Loek Wermenbol
Retail strategy director

House of Retail: the future is phygital

What is happening around me? Am I diving into the deep end when it comes to technology? Do I invest in digital or physical solutions? I opened the first edition of House of Retail, the Netherlands’ new live retail platform, with these questions. Almost 100 retail professionals gathered in First Impression’s renovated experience centre where they were then presented with three top speakers from the industry.

On the day before Black Friday, First Impression’s revamped experience centre was the setting for House of Retail. The event was created to bring the worlds of digital and physical retail even closer together. Challenges and experiences were shared and guests visibly enjoyed the interactive, visual installations and content. After all guests completed the tour of the 1,000-square-metre experience centre, they were welcomed into the studio for the plenary sessions.

Tech should not feel like tech

The feeling that prevailed after the tour of the experience centre was that the crisis has really proved to be an engine for innovation. Our attention is constantly on the developments happening around us, so that we are ready for what comes tomorrow. For instance, we see that the need for personal contact has become even stronger. Consequently, the biggest changes within First Impression’s experience centre have been built around personal contact. The technology that has been developed and applied revolves entirely around people and the interactivity that is so much needed. In doing so, it is important that precisely this technology does not feel like technology to the customer.

Customers have always needed interactivity. That need has only increased over the years. People want to be entertained, see, feel and smell products and interact with them in surprising ways. Above all, they want to share these moments with others. House of Retail’s three speakers, all from completely different backgrounds, told their own stories about interactivity. Andy Haywood, head of global sales at Samsung, kicked off with some great examples of interactivity in shop windows and in-store displays. He explained that Lego has a play experience rather than a shopping experience. By making the installations hyper-interactive, Lego aims to make children and their parents smile more, which boosts sales. Retail and entertainment merge into retailtainment.

Retail is an uninterrupted part of our daily lives

Sabine Krieg, professor of retail strategy and communication at the University of Düsseldorf and consultant for brands such as Dior, impressed with her talk on lessons we have learned, or could have learned, from the past. Only since the 1990s has shopping become part of our daily (urban) life. Shops became part of public spaces, such as train stations. Only in the zeroes did the hybridisation of retail emerge. Only then did we see full integration of eating out, entertainment and shopping.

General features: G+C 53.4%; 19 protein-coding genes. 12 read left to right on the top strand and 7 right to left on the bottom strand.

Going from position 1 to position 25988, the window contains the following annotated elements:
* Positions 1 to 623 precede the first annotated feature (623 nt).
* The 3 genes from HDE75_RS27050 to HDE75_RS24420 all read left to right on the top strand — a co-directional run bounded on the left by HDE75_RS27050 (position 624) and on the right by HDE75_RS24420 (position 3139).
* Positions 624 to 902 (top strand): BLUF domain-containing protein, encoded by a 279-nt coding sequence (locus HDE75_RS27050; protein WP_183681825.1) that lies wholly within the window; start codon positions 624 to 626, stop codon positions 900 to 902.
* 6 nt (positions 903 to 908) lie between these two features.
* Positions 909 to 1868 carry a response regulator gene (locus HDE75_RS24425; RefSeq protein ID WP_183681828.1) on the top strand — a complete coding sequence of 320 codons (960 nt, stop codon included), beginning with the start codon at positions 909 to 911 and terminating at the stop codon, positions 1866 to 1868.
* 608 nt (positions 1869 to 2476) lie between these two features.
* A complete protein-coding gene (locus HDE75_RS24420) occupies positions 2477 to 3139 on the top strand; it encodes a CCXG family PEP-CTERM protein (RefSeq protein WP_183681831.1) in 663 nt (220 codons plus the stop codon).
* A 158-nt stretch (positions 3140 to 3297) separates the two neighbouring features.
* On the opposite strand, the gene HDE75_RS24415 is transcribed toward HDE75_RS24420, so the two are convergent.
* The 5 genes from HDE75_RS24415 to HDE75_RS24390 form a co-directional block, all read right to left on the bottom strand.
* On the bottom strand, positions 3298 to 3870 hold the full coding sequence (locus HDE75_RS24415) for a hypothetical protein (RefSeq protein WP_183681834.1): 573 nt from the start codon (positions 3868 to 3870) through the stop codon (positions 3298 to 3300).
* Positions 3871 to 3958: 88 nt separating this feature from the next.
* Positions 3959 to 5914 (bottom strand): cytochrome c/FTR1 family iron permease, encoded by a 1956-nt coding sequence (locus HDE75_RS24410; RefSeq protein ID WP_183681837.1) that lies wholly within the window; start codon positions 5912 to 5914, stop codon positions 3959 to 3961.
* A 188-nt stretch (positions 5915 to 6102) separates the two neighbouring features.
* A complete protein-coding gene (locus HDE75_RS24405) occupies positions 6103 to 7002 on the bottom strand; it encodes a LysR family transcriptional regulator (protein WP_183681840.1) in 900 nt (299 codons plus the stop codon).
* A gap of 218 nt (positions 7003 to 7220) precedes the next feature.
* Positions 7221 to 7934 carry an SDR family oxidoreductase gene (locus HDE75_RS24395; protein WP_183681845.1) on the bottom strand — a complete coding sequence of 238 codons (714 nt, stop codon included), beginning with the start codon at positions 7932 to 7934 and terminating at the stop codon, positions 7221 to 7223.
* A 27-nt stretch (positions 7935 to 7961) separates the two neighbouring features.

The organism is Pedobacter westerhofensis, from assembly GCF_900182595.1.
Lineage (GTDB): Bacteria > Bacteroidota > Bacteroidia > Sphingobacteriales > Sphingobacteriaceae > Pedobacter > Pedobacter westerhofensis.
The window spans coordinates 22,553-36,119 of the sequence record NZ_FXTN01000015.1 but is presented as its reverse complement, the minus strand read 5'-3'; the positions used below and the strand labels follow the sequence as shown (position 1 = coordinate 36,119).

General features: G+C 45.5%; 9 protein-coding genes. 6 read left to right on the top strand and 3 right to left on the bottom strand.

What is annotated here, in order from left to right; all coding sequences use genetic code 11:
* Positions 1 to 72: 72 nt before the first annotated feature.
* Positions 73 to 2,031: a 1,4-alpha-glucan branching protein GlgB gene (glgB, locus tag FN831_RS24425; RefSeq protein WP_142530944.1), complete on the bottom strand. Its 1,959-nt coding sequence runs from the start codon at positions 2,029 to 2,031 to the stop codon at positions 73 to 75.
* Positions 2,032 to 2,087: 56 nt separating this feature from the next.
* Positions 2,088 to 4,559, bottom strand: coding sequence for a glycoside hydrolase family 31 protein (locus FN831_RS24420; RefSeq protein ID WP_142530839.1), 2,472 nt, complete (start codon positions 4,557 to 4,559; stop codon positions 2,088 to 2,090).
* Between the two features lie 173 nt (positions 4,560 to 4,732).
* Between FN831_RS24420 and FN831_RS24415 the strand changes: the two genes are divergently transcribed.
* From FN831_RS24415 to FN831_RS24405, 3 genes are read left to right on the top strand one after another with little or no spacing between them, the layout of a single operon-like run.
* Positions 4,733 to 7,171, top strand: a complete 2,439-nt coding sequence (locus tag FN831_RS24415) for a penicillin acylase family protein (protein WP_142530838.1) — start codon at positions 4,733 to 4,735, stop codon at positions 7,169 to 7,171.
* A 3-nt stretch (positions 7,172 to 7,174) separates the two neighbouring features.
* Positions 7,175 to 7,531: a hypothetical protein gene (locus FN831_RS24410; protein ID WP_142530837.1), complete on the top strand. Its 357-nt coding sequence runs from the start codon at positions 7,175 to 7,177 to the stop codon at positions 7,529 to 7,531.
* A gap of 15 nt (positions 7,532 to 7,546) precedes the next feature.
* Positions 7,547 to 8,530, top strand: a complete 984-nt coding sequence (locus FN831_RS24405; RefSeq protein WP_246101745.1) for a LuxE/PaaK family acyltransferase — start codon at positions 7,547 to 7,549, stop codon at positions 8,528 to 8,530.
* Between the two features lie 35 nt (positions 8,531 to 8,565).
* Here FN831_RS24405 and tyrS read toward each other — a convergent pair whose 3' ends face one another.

It took us three decades to go back from commercialised public spaces to de-commercialised public spaces. If there is one thing we have learned from the past, it is that we need to be socially engaged with each other and with the brands we love. We increasingly see brands as our friends. And with the increasing need for social retailing, sustainable consumption and greening, retail is becoming ‘owned’ by the community more than by big retailers. The future lies in the urbanisation of retail, with consumers no longer going to high streets but fully integrating shops into our neighbourhoods and work environments. We interact with retailers 24/7, whether online or offline.


The future is phygital

Joris Verhaak, director of strategy, media & innovation at Dutch marketing consultancy Fama Volat was the last speaker. He took us into the world of NFTs, blockchain and the metaverse. In doing so, he cited a good example from Nike. Nike recently started adding parts of their metaverse Nikeland to their physical shops, where you can interact with your avatar in real life. So digital meets physical. On this front too, we see evidence that we want to be friends with our favourite brands. By ‘phygitalising’ interactions with these brands, that friendship can feel real.

Learn from the past to be ready for the future

What lingers after a full afternoon immersed in the latest technologies and experts’ interesting take on the industry? Learn from your experiences and lessons from the past. We understand all too well what we need to change to reach, surprise and engage our target audience. However, we are too afraid to take effective steps needed to really change. Let’s learn from the past today to be ready for the future.